Countdown to Winter

While we didn’t get much rain last Friday morning, it was enough to get things muddy and damp, and we were very happy with our decision to postpone our Farm Day event.  The weather this Saturday should be perfect for spending a day in the country, and we are looking forward to seeing you.  If you are still on the fence about coming out, there are still tickets available here for the event.
Each fall, we have a long list of tasks to get the farm ready for winter.  First on the list is harvesting the storage crops that have grown all summer, primarily winter squash.  Second is planting all of the crops that we’ll be harvesting in the winter.  Then comes cleanup of our summer tomato fields and their acres of trellises that must be removed and stored until next season.  Finally, we plant cover crops on all the fields that won’t be producing crops during the winter.
We used to have a sense of urgency about getting all these tasks done before the arrival of winter, but the long drought undermined the idea that any or all of them had to get done by a certain date.  For example, we used to work hard to make sure all of our fields were cover cropped by Thanksgiving.  But in 2015, we were still planting cover crops the week after Christmas.  It was 75 degrees and dry.
Last year schooled us, hard.  We got our first rain in mid-October, effectively shutting down all activities on the farm other than harvest of winter crops.  By the time it dried out again we were weeks behind. It was a mad scramble to get the farm ready for winter, and when it arrived for real in December, the fields didn’t dry out again until March.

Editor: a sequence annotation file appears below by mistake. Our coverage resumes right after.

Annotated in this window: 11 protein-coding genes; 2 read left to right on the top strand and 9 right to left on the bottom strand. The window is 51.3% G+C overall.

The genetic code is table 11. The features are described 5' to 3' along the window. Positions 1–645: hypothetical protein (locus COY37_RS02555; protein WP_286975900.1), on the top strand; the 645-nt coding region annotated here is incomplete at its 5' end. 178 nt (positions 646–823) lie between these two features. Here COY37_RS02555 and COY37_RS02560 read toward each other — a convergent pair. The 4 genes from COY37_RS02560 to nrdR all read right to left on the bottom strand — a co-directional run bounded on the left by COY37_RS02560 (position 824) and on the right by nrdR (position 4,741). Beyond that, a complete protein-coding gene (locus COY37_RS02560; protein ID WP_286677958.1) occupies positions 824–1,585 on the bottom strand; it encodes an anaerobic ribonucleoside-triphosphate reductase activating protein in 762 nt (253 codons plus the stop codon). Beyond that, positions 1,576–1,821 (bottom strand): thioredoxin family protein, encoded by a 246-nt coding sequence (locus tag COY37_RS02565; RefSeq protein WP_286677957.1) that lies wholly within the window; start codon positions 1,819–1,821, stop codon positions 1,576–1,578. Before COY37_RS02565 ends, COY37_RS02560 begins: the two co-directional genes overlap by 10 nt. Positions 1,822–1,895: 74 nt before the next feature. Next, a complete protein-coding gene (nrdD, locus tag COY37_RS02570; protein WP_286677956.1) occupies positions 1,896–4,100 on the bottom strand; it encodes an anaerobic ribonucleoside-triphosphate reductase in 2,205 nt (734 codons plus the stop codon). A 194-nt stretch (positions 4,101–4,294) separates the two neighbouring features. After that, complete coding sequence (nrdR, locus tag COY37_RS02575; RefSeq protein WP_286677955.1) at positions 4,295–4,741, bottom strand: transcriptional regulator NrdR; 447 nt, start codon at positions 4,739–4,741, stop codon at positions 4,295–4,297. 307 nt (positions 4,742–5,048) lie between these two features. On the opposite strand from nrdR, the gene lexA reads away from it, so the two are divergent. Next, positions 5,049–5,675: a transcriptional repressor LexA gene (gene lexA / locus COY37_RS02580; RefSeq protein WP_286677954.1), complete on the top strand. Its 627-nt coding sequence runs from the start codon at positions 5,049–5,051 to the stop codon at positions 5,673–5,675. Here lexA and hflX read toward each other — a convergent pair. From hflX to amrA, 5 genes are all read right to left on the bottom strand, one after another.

This year we have probably overcorrected.  We’re actually ahead of schedule on removing the tomato fields — but that’s because the intense heat of the summer shortened their lifespan — and we’re almost ready to start planting our cover crops.  But thanks to the cool weather we’ve had here all month (until now), it still feels like we’re behind.  As if it were mid-November already.
If I had to guess, I would say that this winter will probably be very different from last.  But if it’s not, we’ll be prepared this time.
Thanks,
Pablito

CLICK HERE FOR MEMBER NEWS

Happy News for Thanksgiving

Like July 4th, Thanksgiving is a big holiday in the produce business.  Everyone in the country is eating the same things, on exactly the same day.  Demand for those foods spikes for a single week.  Turkey growers manage this problem … Continue reading

A Sad Sweet (Potato) Saga

Some of you have likely noticed the absence of one item from the boxes in general this year:  Sweet Potatoes.  We plant sweet potatoes every spring and normally harvest the first roots in October.  This gives them just enough time … Continue reading

Thanksgiving Green Beans and other Holiday Myths

For many years, we tried to have fresh green beans in your boxes for Thanksgiving.  As I’ve mentioned a few times, the warm, sunny days and cool nights here in the fall are perfect for growing long, slim, and tender … Continue reading